06-19-08, 10:58 PM #1
Some see human link in severity of U.S. floods
CHICAGO, June 19 (Reuters) - Natural disasters like floods are normally blamed on nature, but some experts believe humans are at least partly responsible for this month's massive flooding in Iowa and elsewhere in the U.S. farm belt.
Human re-engineering of landscapes came into question as rivers overran their banks and more than 20 levees along the Mississippi River failed, inundating thousands of acres of prime farmland and displacing nearly 40,000 people.
Iowa's natural grassy wetlands have been replaced by highly efficient industrial agriculture, a machine that churns out more corn and soybeans than any other U.S. state. However this change has also compromised the ecosystem's ability to absorb large volumes of rain.
Several areas of the state have received more that three times normal rainfall since the beginning of the month.
Also see 1927 Flood...it is coming back....
06-19-08, 11:39 PM #2
06-20-08, 06:08 AM #3
If they would have deepend the river by dredging it over time this carastrophy wouldn't have happened. By taking out the deposits of silt that build up over time on the rivers bed and putting it up as a levee along the rivers edge they can stop flooding most of the time. However it seems that no one really wants to do this for reasons I'm not sure about as yet, I just wonder why not?
06-20-08, 07:18 AM #4
I have a hard time feeling bad for people who build in a flood plain. Especially after the last huge floods in the early 90's. They got relief money and rebuilt in the exact same place for crying out loud!
I mean, how bad would you feel for the people in New Orleans if another big hurricane hit and the exact same thing happened as it did with Katrina?
06-20-08, 07:40 AM #5
It seems that people want to keep having the same problems over and over yet the government doesn't prevent them from doing that. The government could have a restricrted area so many miles away from a flood area but alas the government doesn't make that law...WHY NOT? If the people themselves stay in a flood prone area then they should be responsible for their own stupidity and not make everyone else pay for their mistakes. This is the THIRD time in 20 years that floods have happened along this river and no one wants to move away. I'd say let them make it on their own if they are that damn stupid.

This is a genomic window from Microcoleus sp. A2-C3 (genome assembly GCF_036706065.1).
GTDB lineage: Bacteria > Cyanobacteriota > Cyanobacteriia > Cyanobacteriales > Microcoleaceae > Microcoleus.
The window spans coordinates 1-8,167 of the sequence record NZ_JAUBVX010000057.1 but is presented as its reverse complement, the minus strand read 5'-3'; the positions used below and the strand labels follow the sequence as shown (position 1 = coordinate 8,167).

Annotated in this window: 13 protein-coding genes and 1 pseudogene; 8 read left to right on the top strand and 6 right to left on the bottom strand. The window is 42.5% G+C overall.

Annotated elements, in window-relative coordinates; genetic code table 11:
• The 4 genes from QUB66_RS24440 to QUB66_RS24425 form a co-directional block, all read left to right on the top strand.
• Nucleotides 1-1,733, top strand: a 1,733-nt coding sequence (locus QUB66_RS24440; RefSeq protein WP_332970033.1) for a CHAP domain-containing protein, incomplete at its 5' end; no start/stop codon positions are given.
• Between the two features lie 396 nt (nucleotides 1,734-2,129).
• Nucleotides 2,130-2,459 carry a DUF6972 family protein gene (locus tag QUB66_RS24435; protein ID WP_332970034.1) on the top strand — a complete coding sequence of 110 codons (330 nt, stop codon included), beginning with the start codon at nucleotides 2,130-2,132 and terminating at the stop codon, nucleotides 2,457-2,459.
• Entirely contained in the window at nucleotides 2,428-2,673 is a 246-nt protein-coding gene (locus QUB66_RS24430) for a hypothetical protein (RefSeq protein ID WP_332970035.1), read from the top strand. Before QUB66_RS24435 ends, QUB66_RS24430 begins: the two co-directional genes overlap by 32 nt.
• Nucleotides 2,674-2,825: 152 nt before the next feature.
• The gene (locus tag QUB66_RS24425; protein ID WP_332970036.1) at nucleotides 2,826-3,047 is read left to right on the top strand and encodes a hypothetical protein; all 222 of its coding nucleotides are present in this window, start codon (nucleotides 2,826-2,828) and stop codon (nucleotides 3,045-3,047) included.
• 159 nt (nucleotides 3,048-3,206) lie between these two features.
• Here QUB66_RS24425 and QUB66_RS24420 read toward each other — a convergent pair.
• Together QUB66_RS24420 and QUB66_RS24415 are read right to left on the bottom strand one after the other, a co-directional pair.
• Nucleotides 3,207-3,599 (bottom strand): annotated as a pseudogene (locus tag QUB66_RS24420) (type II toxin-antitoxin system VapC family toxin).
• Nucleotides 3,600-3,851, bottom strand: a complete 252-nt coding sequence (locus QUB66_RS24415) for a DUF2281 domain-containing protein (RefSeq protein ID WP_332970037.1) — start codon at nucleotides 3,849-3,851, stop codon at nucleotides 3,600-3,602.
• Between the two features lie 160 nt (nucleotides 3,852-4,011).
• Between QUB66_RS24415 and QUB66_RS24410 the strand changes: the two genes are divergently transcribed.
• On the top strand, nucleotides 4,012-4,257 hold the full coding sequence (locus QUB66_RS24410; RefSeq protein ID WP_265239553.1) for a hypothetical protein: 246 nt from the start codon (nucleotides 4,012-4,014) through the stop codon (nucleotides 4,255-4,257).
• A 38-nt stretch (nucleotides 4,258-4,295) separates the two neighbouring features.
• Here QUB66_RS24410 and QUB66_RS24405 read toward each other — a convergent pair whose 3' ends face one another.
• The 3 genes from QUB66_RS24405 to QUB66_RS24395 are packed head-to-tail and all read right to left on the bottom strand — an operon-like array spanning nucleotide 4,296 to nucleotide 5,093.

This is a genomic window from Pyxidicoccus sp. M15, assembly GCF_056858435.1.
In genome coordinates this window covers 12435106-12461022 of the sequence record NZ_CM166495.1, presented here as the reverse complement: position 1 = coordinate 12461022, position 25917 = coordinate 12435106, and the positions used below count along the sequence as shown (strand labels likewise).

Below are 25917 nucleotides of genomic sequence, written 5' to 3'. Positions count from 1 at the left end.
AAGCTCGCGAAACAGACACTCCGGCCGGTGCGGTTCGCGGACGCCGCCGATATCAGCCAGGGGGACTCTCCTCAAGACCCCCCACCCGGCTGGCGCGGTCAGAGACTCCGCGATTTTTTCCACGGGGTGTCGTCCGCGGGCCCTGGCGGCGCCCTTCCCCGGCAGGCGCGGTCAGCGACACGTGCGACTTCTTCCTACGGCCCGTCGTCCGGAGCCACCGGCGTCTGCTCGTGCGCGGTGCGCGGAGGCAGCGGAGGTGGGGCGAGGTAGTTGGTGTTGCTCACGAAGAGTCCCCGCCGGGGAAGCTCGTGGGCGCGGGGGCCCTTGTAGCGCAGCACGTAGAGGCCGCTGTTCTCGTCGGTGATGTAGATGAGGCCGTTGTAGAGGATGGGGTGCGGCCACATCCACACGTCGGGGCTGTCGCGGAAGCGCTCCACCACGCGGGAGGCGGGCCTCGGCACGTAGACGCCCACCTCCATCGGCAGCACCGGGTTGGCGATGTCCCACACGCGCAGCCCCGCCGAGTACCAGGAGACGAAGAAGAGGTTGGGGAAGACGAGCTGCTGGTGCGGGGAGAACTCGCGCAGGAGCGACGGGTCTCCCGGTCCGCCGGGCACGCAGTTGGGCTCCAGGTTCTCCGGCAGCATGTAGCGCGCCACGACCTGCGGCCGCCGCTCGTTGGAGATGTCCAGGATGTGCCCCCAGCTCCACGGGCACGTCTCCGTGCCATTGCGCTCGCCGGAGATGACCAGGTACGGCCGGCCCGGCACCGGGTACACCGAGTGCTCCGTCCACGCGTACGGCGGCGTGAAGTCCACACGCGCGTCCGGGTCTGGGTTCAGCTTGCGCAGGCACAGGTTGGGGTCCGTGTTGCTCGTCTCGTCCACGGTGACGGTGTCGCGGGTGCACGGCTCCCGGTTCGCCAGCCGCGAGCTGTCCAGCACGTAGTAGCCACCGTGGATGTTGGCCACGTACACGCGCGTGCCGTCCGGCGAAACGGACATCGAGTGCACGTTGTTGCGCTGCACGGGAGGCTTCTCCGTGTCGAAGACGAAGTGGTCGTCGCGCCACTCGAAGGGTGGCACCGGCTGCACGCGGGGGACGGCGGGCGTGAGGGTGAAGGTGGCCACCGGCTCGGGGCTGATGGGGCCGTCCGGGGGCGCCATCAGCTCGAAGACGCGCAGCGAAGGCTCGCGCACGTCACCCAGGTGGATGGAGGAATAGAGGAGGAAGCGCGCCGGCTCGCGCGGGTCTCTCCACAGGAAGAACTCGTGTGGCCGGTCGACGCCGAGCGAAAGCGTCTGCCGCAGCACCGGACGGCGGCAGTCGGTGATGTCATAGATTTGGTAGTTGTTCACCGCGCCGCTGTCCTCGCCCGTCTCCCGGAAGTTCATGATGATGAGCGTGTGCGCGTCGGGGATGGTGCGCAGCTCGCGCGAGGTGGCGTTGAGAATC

06-20-08, 09:27 AM #6
06-20-08, 05:23 PM #7
hey cosmic, you know some of the blame lies with the free market not just with the goverment.
For instance how many of you would by a house that there is apsultly no way to insure?
I certianly wouldnt. So why are the insurance companies still covering these risky houses?
06-20-08, 05:46 PM #8
- It is very expensive: Tens of millions of dollars per mile.
- It isn't permanent. Those tens of millions of dollars per mile will have to be spent again and again.
- It is very bad for the environment. Dredging flushes lots of nasty chemicals trapped in the sediment.
- It is very bad for wildlife. Conservation, hunting, and fishing groups routinely band together to oppose dredging plans.
- It just pushes the problem downstream. The meanders, side channels, and floodplains in a natural river act as big huge buffer that can withstand an abnormally large rainfall. The river might flood a little bit, but the problem is localized. A dredged river pushes that same rainfall downstream, and does so very, very quickly. While the work of the Army Corp of Engineers since the 1930s may have reduced the number of floods, it has drastically increased the severity of floods.
06-20-08, 06:00 PM #9
06-20-08, 06:52 PM #10
The U.S Army Corps of Engineers (Corps) plans to spend $200 million to deepen the Columbia and Willamette Rivers in order to accommodate larger ships, despite federal budgetary constraints, Endangered Species Act listings of Columbia Basin salmon, and a recent designation of the Portland Harbor as a Superfund site. The Corps plans to deepen a channel extending from the Pacific Ocean to Portland, Oregon - a distance of more than 100 miles.
06-20-08, 06:58 PM #11
too bad there is no map of the current Mississippi flood, so that it can be compared with the one in 1927.
06-20-08, 07:43 PM #12
06-20-08, 08:36 PM #13
I'm thinking most of those people had insurance. If they didn't, its their own fault.
06-21-08, 07:30 PM #14
Originally Posted by orleander
You just have to have the government rate the flood likelihood as less than so much.
Which the government did, for those Iowa houses, safe behind their "500 year flood" levees.
Iowa has ditched and drained most of the wetlands that would otherwise soak up such rainfall and release it slowly. Other places have done that as well (Illinois, Missouri, etc) and it's a common enabling factor of catastrophic floods.
The people flooded are not the same as the ones benefited by the ditching and draining.
06-21-08, 09:39 PM #15
06-21-08, 09:45 PM #16
06-21-08, 09:52 PM #17
The Iowa plains made Billions of dollars in agriculture. If part of the money would have gone to controlling, channeling, managing water resources, over the last70 years, we would not have been in this mess. And this could happen in the next two months as well as next year or year after.
There is no guarantee that mother nature would maintain her cool in a 100 year span whether flood, earthquake, tornado, draught etc. Humans do have some technology to even out those peaks and valleys to the extent it minimizes misery. Imagine how many people die every year from floods in Bangladesh....
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